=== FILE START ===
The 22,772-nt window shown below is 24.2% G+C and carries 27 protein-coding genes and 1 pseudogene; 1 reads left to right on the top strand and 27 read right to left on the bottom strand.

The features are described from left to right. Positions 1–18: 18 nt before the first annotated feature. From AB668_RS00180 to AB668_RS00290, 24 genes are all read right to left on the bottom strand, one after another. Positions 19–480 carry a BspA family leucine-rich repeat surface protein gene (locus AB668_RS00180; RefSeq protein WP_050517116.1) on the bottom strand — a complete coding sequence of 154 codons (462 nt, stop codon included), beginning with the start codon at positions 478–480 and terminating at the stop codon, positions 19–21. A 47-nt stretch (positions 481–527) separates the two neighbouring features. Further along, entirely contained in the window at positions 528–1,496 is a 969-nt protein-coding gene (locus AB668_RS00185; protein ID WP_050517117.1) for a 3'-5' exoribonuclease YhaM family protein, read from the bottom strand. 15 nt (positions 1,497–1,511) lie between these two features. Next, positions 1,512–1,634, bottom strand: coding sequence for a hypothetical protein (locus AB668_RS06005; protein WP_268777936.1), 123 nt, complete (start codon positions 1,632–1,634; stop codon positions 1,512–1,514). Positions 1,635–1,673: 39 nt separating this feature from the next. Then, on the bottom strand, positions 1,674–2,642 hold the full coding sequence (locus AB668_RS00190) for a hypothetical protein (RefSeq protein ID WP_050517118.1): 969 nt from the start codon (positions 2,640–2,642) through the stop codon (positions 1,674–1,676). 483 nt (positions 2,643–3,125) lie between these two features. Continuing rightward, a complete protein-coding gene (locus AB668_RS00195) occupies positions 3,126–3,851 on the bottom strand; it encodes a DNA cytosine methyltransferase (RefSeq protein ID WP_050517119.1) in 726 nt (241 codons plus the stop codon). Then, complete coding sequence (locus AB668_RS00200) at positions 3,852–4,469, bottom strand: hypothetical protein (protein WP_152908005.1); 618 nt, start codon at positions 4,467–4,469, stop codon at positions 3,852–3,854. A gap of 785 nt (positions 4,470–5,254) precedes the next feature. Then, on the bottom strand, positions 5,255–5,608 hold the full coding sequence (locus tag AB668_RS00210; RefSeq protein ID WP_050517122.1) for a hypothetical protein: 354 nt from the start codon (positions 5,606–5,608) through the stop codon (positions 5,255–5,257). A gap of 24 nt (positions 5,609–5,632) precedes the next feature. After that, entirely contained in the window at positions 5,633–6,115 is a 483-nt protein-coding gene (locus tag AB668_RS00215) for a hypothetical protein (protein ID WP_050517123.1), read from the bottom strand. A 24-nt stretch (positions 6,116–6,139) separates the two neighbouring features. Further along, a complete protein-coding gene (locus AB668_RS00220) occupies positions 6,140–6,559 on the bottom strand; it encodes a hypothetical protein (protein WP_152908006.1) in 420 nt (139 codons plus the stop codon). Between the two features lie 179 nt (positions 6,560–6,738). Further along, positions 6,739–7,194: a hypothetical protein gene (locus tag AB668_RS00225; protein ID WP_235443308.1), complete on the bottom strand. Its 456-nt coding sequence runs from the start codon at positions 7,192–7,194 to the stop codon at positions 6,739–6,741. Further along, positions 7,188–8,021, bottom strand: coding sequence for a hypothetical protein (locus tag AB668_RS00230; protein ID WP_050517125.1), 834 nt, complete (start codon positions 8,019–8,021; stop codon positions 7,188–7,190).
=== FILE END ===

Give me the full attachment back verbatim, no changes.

The 22,772-nt window shown below is 24.2% G+C and carries 27 protein-coding genes and 1 pseudogene; 1 reads left to right on the top strand and 27 read right to left on the bottom strand.

The features are described from left to right. Positions 1–18: 18 nt before the first annotated feature. From AB668_RS00180 to AB668_RS00290, 24 genes are all read right to left on the bottom strand, one after another. Positions 19–480 carry a BspA family leucine-rich repeat surface protein gene (locus AB668_RS00180; RefSeq protein WP_050517116.1) on the bottom strand — a complete coding sequence of 154 codons (462 nt, stop codon included), beginning with the start codon at positions 478–480 and terminating at the stop codon, positions 19–21. A 47-nt stretch (positions 481–527) separates the two neighbouring features. Further along, entirely contained in the window at positions 528–1,496 is a 969-nt protein-coding gene (locus AB668_RS00185; protein ID WP_050517117.1) for a 3'-5' exoribonuclease YhaM family protein, read from the bottom strand. 15 nt (positions 1,497–1,511) lie between these two features. Next, positions 1,512–1,634, bottom strand: coding sequence for a hypothetical protein (locus AB668_RS06005; protein WP_268777936.1), 123 nt, complete (start codon positions 1,632–1,634; stop codon positions 1,512–1,514). Positions 1,635–1,673: 39 nt separating this feature from the next. Then, on the bottom strand, positions 1,674–2,642 hold the full coding sequence (locus AB668_RS00190) for a hypothetical protein (RefSeq protein ID WP_050517118.1): 969 nt from the start codon (positions 2,640–2,642) through the stop codon (positions 1,674–1,676). 483 nt (positions 2,643–3,125) lie between these two features. Continuing rightward, a complete protein-coding gene (locus AB668_RS00195) occupies positions 3,126–3,851 on the bottom strand; it encodes a DNA cytosine methyltransferase (RefSeq protein ID WP_050517119.1) in 726 nt (241 codons plus the stop codon). Then, complete coding sequence (locus AB668_RS00200) at positions 3,852–4,469, bottom strand: hypothetical protein (protein WP_152908005.1); 618 nt, start codon at positions 4,467–4,469, stop codon at positions 3,852–3,854. A gap of 785 nt (positions 4,470–5,254) precedes the next feature. Then, on the bottom strand, positions 5,255–5,608 hold the full coding sequence (locus tag AB668_RS00210; RefSeq protein ID WP_050517122.1) for a hypothetical protein: 354 nt from the start codon (positions 5,606–5,608) through the stop codon (positions 5,255–5,257). A gap of 24 nt (positions 5,609–5,632) precedes the next feature. After that, entirely contained in the window at positions 5,633–6,115 is a 483-nt protein-coding gene (locus tag AB668_RS00215) for a hypothetical protein (protein ID WP_050517123.1), read from the bottom strand. A 24-nt stretch (positions 6,116–6,139) separates the two neighbouring features. Further along, a complete protein-coding gene (locus AB668_RS00220) occupies positions 6,140–6,559 on the bottom strand; it encodes a hypothetical protein (protein WP_152908006.1) in 420 nt (139 codons plus the stop codon). Between the two features lie 179 nt (positions 6,560–6,738). Further along, positions 6,739–7,194: a hypothetical protein gene (locus tag AB668_RS00225; protein ID WP_235443308.1), complete on the bottom strand. Its 456-nt coding sequence runs from the start codon at positions 7,192–7,194 to the stop codon at positions 6,739–6,741. Further along, positions 7,188–8,021, bottom strand: coding sequence for a hypothetical protein (locus tag AB668_RS00230; protein ID WP_050517125.1), 834 nt, complete (start codon positions 8,019–8,021; stop codon positions 7,188–7,190).